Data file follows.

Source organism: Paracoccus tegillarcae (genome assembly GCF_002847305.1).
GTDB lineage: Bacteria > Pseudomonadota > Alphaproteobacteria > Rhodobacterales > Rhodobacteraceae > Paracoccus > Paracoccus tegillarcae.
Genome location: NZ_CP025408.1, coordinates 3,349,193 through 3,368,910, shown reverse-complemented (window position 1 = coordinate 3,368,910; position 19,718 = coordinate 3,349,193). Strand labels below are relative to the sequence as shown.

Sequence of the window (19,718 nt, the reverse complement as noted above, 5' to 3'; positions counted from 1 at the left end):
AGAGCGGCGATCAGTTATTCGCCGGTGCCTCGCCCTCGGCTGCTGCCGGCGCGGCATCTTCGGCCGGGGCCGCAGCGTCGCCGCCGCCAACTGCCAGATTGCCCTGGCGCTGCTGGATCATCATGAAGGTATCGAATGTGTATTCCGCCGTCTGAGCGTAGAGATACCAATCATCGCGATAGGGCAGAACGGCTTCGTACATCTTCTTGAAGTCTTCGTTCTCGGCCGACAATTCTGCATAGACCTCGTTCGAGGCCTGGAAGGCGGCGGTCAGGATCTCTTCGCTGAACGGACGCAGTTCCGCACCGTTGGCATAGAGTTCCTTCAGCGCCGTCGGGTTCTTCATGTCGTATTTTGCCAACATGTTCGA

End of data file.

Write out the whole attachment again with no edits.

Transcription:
Source organism: Paracoccus tegillarcae (genome assembly GCF_002847305.1).
GTDB lineage: Bacteria > Pseudomonadota > Alphaproteobacteria > Rhodobacterales > Rhodobacteraceae > Paracoccus > Paracoccus tegillarcae.
Genome location: NZ_CP025408.1, coordinates 3,349,193 through 3,368,910, shown reverse-complemented (window position 1 = coordinate 3,368,910; position 19,718 = coordinate 3,349,193). Strand labels below are relative to the sequence as shown.

Sequence of the window (19,718 nt, the reverse complement as noted above, 5' to 3'; positions counted from 1 at the left end):
AGAGCGGCGATCAGTTATTCGCCGGTGCCTCGCCCTCGGCTGCTGCCGGCGCGGCATCTTCGGCCGGGGCCGCAGCGTCGCCGCCGCCAACTGCCAGATTGCCCTGGCGCTGCTGGATCATCATGAAGGTATCGAATGTGTATTCCGCCGTCTGAGCGTAGAGATACCAATCATCGCGATAGGGCAGAACGGCTTCGTACATCTTCTTGAAGTCTTCGTTCTCGGCCGACAATTCTGCATAGACCTCGTTCGAGGCCTGGAAGGCGGCGGTCAGGATCTCTTCGCTGAACGGACGCAGTTCCGCACCGTTGGCATAGAGTTCCTTCAGCGCCGTCGGGTTCTTCATGTCGTATTTTGCCAACATGTTCGA